Soleus Thrive Activity Tracker

While the Soleus Thrive Activity Tracker has some of the features you might look for in a fitness watch, overall it falls short. But for those who haven’t enjoyed the Garmin or Fitbit ecosystems, Soleus might provide an interesting alternative. Still, the watch is heavily dependent on its app, so non-Smartphone users will find the watch severely limited in terms of functionality. If you want to find out more regarding what this tracker can and can’t do, keep reading. 

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Where to Buy
Where to Buy
Pros & Cons
  • Good battery life
  • Easy to read screen
  • Simple design
  • Lightweight
  • Cons
    • Pricey
    • App required for functionality 
    • App no longer functional
    • Lacks features of comparably priced watches
    • Key Features
      The Soleus Thrive is an everyday activity tracker meant to monitor the basics like steps, calories, and heart rate. Keeping an eye on these metrics can help users spot areas that need improvement and help them assess whether they are actually making positive changes. The watch does not have GPS, however, so provides limited functionality for users who spend their workouts outdoors (e.g. runners, cyclists).
      Basic Features
      The Thrive meets the basic criteria of a fitness tracker in that it monitors steps, calories burned, and provides users with little nudges along the way to keep getting up and moving. Of course, the watch also displays time, so it acts as a standard timepiece as well.
      Advanced Features
      Compared to other fitness trackers, the Thrive isn’t particularly advanced but does include a built-in heart rate monitor. It’s also able to track sleep, but this requires a connection to the Soleus app. To get the most out of the sleep data, the app is needed to see trends over time since the device has limited storage capacity for data history.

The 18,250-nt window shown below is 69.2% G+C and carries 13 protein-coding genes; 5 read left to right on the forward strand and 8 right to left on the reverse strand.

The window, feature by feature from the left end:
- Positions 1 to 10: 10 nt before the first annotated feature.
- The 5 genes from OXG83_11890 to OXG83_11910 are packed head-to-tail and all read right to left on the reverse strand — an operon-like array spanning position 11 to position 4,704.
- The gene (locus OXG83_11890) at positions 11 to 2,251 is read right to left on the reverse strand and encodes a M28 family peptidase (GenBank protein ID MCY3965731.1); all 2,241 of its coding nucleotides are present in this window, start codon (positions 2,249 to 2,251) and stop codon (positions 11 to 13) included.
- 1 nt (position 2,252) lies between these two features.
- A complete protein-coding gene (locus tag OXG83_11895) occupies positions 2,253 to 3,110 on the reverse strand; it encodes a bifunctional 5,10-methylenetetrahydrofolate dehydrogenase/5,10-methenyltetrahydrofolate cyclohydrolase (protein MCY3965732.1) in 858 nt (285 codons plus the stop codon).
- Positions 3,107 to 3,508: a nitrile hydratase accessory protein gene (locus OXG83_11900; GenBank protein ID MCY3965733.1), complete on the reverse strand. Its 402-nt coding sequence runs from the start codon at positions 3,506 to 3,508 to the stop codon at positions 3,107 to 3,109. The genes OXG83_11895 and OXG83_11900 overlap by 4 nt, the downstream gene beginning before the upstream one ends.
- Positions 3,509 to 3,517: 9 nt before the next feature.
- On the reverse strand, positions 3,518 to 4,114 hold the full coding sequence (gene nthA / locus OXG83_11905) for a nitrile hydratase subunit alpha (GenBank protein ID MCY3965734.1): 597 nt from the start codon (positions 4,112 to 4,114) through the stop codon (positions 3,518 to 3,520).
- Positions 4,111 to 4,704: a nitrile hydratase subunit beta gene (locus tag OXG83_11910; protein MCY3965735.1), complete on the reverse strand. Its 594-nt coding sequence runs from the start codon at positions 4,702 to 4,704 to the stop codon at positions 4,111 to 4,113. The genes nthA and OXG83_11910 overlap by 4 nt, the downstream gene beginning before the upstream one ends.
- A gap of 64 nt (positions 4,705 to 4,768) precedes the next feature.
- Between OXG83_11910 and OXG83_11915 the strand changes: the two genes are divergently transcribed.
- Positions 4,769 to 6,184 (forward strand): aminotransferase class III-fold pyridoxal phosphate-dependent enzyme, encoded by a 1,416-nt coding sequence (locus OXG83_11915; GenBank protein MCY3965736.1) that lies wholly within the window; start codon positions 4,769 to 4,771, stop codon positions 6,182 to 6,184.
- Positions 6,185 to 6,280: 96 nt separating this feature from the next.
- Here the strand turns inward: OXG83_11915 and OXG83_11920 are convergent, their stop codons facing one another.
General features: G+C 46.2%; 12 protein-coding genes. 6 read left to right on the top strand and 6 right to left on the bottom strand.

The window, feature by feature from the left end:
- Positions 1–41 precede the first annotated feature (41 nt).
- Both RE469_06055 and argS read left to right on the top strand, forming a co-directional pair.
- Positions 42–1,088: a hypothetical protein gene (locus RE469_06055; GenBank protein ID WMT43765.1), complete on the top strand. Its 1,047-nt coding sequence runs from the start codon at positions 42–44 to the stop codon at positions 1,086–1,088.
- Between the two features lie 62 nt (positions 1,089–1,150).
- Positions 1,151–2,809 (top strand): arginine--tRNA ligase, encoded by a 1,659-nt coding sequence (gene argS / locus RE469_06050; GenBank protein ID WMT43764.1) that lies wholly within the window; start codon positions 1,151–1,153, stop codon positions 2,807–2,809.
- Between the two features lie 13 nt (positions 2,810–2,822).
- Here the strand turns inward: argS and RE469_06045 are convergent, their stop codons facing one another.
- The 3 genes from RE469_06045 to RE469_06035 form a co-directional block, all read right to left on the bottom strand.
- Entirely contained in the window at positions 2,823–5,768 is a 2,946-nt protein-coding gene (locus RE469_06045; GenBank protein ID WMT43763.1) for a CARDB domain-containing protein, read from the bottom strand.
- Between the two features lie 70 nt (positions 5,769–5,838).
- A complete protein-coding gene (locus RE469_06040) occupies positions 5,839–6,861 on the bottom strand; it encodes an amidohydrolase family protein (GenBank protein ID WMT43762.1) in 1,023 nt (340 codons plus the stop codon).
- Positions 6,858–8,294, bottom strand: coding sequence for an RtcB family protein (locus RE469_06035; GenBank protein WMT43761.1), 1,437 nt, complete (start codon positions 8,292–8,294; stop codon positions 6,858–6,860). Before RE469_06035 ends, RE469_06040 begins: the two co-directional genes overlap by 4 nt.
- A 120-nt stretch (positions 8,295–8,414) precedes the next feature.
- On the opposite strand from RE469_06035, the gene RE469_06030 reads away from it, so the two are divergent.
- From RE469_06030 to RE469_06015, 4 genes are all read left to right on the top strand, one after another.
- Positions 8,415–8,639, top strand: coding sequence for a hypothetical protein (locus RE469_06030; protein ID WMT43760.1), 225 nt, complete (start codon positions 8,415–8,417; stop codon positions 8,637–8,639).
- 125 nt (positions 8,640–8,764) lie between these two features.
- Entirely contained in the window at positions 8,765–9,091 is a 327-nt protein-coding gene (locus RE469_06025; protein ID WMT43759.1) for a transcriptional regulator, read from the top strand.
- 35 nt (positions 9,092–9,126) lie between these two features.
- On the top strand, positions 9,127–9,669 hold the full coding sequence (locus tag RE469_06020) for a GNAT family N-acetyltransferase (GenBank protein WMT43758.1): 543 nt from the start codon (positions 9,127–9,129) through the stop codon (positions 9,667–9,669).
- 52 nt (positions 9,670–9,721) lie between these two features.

The watch also features workout modes but without GPS tracking. Workout modes essentially trigger a stopwatch function. To see any kind of detailed information you’ll need the app, as well. To get calls displayed on the watch and receive text messages you’ll also need to connect to your Smartphone.

      That’s the extent of the Soleus’ advanced features. Compared to Garmin and Fitbit’s tracker lineup, it’s clear the Soleus falls short in terms of functionality and its number of features.

      The Thrive also falls short in terms of accuracy. The watch has a tendency to pick up steps randomly, reported reviewers. The heart rate monitor isn’t particularly accurate either, according to users. Some said that the monitor didn’t always pick up heart rate info.

      As previously mentioned, the watch requires an app connection to get the most out of its features. The watch connects via Bluetooth.
      The watch is heavily dependent on the Soleus app since many pieces of data can only be accessed there. One of the drawbacks of the Soleus Thrive is that it has limited storage capacity. To see your historical training and health data, you’ll need to transfer the info to the app via Bluetooth to see any meaningful trends.